Taylor Swift’s former Cornelia Street home, where she fell in love with Joe Alwyn, is on the market after it was priced at $18 million – up $6 million from before
- Located at 23 Cornelia Street, the 5,500-square-foot, five-bedroom Coach House was built in 1899 but has undergone several facelifts throughout the century
- In 2016, the townhouse — which last sold for $11.5 million — was occupied by then-27-year-old Swift, who rented it while her other home in the Big Apple was being renovated
- Swift lived in the house for the next several months – an experience she alluded to in the ninth song of her seventh studio album of the same name
A condo that was once the home of Taylor Swift has hit the market for a staggering $18 million — thanks to premium amenities like a private indoor pool and a fully stocked two-car garage despite being in the Big Apple.
Located on quiet Cornelia Street, the 500-square-foot, five-bed home was built in 1899 to accommodate horse-drawn carriages, but has undergone several transformations throughout the century — and has been occupied by several wealthy tenants at the same time.
In 2016, the quaint townhouse — which last sold for $11.5 million — was occupied by then-27-year-old Swift, who decided to rent the condo temporarily while her $50 million loft was built few blocks away was renovated.
For the next few months, Swift lived at the house on “Cornelia Street,” an experience she alluded to in the ninth song on her seventh studio album of the same name.
Aside from the star’s temporary sojourn in the West Village, the song Cornelia Street also featured lyrics that told of the early days of a relationship she shared with a man many believe to be British actor Joe Alwyn.
A condo once lived in by Taylor Swift has hit the market for a staggering $18 million thanks to premium amenities like private patios and multiple working fireplaces
In addition to being a Swifty’s dream, the completely renovated home comes with a full two-car garage and indoor pool despite being in the Big Apple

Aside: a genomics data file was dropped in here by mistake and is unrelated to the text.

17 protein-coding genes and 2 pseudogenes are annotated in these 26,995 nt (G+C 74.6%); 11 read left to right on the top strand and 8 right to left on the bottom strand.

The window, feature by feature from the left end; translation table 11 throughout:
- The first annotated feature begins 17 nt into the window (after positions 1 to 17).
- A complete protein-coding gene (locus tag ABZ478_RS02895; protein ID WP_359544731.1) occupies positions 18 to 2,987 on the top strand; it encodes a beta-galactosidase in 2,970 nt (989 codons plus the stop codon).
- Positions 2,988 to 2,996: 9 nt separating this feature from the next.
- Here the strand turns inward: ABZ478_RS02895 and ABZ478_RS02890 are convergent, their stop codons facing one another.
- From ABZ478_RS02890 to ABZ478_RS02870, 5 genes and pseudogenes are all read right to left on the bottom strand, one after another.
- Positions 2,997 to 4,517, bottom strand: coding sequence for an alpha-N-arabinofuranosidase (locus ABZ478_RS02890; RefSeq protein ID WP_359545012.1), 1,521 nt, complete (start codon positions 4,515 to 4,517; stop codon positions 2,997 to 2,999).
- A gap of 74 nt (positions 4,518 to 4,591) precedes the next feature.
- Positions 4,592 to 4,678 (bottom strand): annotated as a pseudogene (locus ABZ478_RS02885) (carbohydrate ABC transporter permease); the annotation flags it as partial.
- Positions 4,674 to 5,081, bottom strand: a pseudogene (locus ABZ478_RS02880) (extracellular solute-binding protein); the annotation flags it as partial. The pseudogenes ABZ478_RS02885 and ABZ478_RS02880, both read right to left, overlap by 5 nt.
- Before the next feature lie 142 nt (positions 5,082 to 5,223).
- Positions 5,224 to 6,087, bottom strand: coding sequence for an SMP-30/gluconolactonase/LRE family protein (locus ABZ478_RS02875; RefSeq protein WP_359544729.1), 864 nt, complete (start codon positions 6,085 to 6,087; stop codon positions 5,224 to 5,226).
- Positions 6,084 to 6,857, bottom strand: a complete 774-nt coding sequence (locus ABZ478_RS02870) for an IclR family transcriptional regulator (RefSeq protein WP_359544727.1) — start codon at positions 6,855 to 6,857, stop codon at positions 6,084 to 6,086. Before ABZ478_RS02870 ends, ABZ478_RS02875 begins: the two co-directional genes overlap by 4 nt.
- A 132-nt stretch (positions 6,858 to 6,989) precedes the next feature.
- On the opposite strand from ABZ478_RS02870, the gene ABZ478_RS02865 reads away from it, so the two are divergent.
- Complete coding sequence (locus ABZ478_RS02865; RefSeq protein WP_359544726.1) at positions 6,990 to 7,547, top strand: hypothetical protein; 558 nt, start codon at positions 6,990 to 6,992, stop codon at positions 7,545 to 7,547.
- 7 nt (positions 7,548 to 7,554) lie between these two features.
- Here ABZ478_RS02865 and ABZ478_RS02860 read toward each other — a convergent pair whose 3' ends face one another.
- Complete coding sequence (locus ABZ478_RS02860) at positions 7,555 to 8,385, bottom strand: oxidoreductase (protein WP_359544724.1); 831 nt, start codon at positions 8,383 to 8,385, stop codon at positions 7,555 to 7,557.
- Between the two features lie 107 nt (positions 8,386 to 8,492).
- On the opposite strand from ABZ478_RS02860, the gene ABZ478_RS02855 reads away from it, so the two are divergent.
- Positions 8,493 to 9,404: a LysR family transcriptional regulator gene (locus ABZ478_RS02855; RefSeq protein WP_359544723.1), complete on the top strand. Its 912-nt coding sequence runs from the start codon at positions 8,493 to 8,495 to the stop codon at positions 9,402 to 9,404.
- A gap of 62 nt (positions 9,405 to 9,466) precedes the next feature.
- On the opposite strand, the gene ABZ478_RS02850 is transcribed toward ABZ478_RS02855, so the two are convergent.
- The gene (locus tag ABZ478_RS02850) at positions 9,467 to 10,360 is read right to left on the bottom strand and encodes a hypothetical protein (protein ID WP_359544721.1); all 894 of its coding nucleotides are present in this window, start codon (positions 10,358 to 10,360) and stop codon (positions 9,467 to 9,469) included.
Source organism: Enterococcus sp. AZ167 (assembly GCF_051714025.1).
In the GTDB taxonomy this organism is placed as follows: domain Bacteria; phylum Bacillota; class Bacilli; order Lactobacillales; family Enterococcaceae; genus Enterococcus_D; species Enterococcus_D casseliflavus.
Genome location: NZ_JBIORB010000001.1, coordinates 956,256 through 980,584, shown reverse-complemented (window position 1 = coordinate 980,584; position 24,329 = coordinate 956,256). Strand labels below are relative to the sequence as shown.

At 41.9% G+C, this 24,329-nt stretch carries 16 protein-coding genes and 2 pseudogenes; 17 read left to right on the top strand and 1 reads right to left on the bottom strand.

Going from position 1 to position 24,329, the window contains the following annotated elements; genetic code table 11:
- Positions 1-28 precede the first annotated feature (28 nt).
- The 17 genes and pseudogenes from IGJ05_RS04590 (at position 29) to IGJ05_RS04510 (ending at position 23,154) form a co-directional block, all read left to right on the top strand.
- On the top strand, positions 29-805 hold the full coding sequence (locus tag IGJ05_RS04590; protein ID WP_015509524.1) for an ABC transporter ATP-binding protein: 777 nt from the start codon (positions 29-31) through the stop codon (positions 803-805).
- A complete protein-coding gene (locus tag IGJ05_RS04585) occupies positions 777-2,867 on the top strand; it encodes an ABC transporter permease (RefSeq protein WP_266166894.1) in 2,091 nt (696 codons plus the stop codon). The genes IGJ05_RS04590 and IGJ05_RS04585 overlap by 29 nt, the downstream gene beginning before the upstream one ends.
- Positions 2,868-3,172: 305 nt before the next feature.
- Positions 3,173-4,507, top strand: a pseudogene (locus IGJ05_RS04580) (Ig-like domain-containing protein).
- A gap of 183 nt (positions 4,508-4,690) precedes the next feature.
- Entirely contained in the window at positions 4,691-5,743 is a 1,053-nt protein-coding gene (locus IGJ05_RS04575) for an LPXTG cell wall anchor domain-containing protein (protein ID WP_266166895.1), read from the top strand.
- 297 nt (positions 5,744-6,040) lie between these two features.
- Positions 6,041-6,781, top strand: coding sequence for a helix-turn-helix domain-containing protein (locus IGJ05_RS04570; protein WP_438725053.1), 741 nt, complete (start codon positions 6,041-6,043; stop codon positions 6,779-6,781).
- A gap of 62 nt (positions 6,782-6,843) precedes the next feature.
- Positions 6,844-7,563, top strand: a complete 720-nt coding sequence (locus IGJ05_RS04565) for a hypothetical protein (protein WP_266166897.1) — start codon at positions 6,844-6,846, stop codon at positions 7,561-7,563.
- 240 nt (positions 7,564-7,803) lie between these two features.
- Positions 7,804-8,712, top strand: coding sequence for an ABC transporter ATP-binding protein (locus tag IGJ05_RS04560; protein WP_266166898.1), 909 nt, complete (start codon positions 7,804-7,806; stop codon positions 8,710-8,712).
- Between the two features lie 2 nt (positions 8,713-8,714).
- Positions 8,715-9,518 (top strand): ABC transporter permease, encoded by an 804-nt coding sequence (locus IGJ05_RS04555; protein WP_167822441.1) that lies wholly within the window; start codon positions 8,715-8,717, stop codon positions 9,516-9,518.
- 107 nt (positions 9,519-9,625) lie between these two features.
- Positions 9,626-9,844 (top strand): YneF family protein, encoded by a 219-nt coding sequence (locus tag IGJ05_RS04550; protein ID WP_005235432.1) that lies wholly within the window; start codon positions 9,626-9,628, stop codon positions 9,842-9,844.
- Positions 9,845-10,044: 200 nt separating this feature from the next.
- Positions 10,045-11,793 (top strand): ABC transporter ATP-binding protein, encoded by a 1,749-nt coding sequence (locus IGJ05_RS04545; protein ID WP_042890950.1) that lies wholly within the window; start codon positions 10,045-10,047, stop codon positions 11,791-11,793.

Located on quiet Cornelia Street, the 500-square-foot, five-bed property was originally built in the 19th century to house horse-drawn carriages. However, over the course of the century it has undergone several transformations – and has been occupied by several wealthy tenants at the same time
The recently separated couple began dating in 2016, around the time Swift was living at the residence.
“I rent a place on Cornelia Street,” Swift sings on the first verse of her 2019 song, recalling the words she shared with a mysterious man in the back seat of a car after a night of drinking, which she presumably did is about Alwyn.
The love ballad continues to tell the story of a new, budding relationship between Swift and the unnamed man — and the pop star’s fear of her possible demise, which would then make it too difficult for her to ever return to the apartment.
“I hope I never lose you, I hope it never ends/I would never walk Cornelia Street again/This is the kind of heartbreak that time could never heal/I would never walk Cornelia Street again,” says the song.
Back in March, that prophecy — as it applied to Alwyn — came true when it was revealed that Swift and her boyfriend of more than six years had split.
About a month after the initial report, real estate agents from the Corcoran Group released a listing showing that the apartment at 23 Cornelia Street was for sale at a price well above other houses in the neighborhood – by several million dollars.
Speaking to Curbed Friday, staff at the Madison Avenue-based real estate company said they’re confident the home’s rich history — as well as its many unusual features — will help it handle the steep asking price.
“I’m the biggest fan of unique properties,” said Sydney Blumstein of the renovated 19th-century relic, complete with numerous fireplaces and well-located patios.
“You can’t afford a private pool on a quiet street like Cornelia,” added Blumstein, who hails from nearby Greenwich Village.
Swift lived in the house for several months in 2016 and 2017 – an experience she alluded to in the ninth song of her seventh studio album, also called “Cornelia Street.”